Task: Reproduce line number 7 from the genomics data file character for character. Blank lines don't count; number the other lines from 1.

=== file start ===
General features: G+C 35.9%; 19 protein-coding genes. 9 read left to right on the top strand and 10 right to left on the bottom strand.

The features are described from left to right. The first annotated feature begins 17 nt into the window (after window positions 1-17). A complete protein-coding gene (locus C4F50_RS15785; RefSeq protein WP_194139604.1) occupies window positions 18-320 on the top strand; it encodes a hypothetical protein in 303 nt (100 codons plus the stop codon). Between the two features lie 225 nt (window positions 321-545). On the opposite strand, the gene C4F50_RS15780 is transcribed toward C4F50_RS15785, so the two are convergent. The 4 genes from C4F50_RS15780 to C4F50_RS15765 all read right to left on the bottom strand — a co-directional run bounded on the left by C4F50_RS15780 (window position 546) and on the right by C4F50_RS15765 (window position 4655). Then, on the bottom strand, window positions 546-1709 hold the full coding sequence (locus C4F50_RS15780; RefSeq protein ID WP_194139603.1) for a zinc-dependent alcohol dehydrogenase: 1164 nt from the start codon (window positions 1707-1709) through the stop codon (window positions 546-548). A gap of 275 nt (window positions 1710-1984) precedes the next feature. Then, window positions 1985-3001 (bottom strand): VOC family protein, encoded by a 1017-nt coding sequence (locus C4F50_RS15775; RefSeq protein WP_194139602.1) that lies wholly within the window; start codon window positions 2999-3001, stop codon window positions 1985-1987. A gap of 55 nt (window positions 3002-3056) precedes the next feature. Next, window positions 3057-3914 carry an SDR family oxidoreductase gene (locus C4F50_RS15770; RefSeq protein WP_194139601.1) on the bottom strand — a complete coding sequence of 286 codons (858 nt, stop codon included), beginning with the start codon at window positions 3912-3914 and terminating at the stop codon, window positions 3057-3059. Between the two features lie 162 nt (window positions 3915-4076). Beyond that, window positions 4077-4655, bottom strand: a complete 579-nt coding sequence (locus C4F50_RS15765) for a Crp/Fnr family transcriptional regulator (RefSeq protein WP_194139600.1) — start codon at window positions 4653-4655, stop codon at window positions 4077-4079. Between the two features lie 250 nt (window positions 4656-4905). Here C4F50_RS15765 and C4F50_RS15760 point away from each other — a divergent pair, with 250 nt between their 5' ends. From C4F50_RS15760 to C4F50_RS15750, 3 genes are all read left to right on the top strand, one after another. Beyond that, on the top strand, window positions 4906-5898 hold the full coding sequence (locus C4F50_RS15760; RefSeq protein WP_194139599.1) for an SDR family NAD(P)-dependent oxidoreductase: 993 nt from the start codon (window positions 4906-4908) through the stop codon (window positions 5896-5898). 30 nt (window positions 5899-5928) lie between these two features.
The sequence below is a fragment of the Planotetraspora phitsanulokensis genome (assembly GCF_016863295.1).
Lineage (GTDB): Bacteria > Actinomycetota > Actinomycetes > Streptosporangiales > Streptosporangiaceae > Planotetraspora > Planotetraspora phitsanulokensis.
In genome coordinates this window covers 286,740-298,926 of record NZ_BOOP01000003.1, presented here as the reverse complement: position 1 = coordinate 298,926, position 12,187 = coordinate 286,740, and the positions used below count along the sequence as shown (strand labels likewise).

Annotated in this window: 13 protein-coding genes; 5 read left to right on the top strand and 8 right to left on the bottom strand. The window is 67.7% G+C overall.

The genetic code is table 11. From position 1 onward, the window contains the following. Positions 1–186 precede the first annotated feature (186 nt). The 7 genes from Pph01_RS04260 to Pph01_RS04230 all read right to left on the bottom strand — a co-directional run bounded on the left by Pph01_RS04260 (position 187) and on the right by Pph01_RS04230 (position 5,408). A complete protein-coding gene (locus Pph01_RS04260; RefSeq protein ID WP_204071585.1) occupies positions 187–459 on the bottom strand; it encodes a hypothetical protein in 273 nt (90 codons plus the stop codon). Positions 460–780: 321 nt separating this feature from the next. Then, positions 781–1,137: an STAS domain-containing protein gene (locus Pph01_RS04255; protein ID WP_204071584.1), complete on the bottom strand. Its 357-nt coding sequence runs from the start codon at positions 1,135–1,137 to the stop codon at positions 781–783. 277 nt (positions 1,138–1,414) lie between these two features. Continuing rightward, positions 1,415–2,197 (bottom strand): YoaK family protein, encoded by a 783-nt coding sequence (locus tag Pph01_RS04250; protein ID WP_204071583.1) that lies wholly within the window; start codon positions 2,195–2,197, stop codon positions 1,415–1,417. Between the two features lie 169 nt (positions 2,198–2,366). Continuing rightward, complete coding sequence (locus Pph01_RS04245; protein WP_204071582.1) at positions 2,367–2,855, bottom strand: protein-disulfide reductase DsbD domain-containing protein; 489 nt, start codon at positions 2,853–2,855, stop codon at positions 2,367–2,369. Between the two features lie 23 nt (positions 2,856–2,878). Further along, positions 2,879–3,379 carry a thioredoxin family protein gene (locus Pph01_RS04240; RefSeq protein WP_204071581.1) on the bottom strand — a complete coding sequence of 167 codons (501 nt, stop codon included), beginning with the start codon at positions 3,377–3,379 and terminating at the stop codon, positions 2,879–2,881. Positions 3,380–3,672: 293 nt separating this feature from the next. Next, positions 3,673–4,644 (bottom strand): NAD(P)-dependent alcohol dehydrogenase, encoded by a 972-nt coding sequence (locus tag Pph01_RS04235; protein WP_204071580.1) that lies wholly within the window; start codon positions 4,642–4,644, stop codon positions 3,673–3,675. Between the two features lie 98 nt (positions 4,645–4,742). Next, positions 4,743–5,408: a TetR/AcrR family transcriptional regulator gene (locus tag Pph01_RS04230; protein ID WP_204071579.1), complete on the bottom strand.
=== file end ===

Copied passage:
The genetic code is table 11. From position 1 onward, the window contains the following. Positions 1–186 precede the first annotated feature (186 nt). The 7 genes from Pph01_RS04260 to Pph01_RS04230 all read right to left on the bottom strand — a co-directional run bounded on the left by Pph01_RS04260 (position 187) and on the right by Pph01_RS04230 (position 5,408). A complete protein-coding gene (locus Pph01_RS04260; RefSeq protein ID WP_204071585.1) occupies positions 187–459 on the bottom strand; it encodes a hypothetical protein in 273 nt (90 codons plus the stop codon). Positions 460–780: 321 nt separating this feature from the next. Then, positions 781–1,137: an STAS domain-containing protein gene (locus Pph01_RS04255; protein ID WP_204071584.1), complete on the bottom strand. Its 357-nt coding sequence runs from the start codon at positions 1,135–1,137 to the stop codon at positions 781–783. 277 nt (positions 1,138–1,414) lie between these two features. Continuing rightward, positions 1,415–2,197 (bottom strand): YoaK family protein, encoded by a 783-nt coding sequence (locus tag Pph01_RS04250; protein ID WP_204071583.1) that lies wholly within the window; start codon positions 2,195–2,197, stop codon positions 1,415–1,417. Between the two features lie 169 nt (positions 2,198–2,366). Continuing rightward, complete coding sequence (locus Pph01_RS04245; protein WP_204071582.1) at positions 2,367–2,855, bottom strand: protein-disulfide reductase DsbD domain-containing protein; 489 nt, start codon at positions 2,853–2,855, stop codon at positions 2,367–2,369. Between the two features lie 23 nt (positions 2,856–2,878). Further along, positions 2,879–3,379 carry a thioredoxin family protein gene (locus Pph01_RS04240; RefSeq protein WP_204071581.1) on the bottom strand — a complete coding sequence of 167 codons (501 nt, stop codon included), beginning with the start codon at positions 3,377–3,379 and terminating at the stop codon, positions 2,879–2,881. Positions 3,380–3,672: 293 nt separating this feature from the next. Next, positions 3,673–4,644 (bottom strand): NAD(P)-dependent alcohol dehydrogenase, encoded by a 972-nt coding sequence (locus tag Pph01_RS04235; protein WP_204071580.1) that lies wholly within the window; start codon positions 4,642–4,644, stop codon positions 3,673–3,675. Between the two features lie 98 nt (positions 4,645–4,742). Next, positions 4,743–5,408: a TetR/AcrR family transcriptional regulator gene (locus tag Pph01_RS04230; protein ID WP_204071579.1), complete on the bottom strand.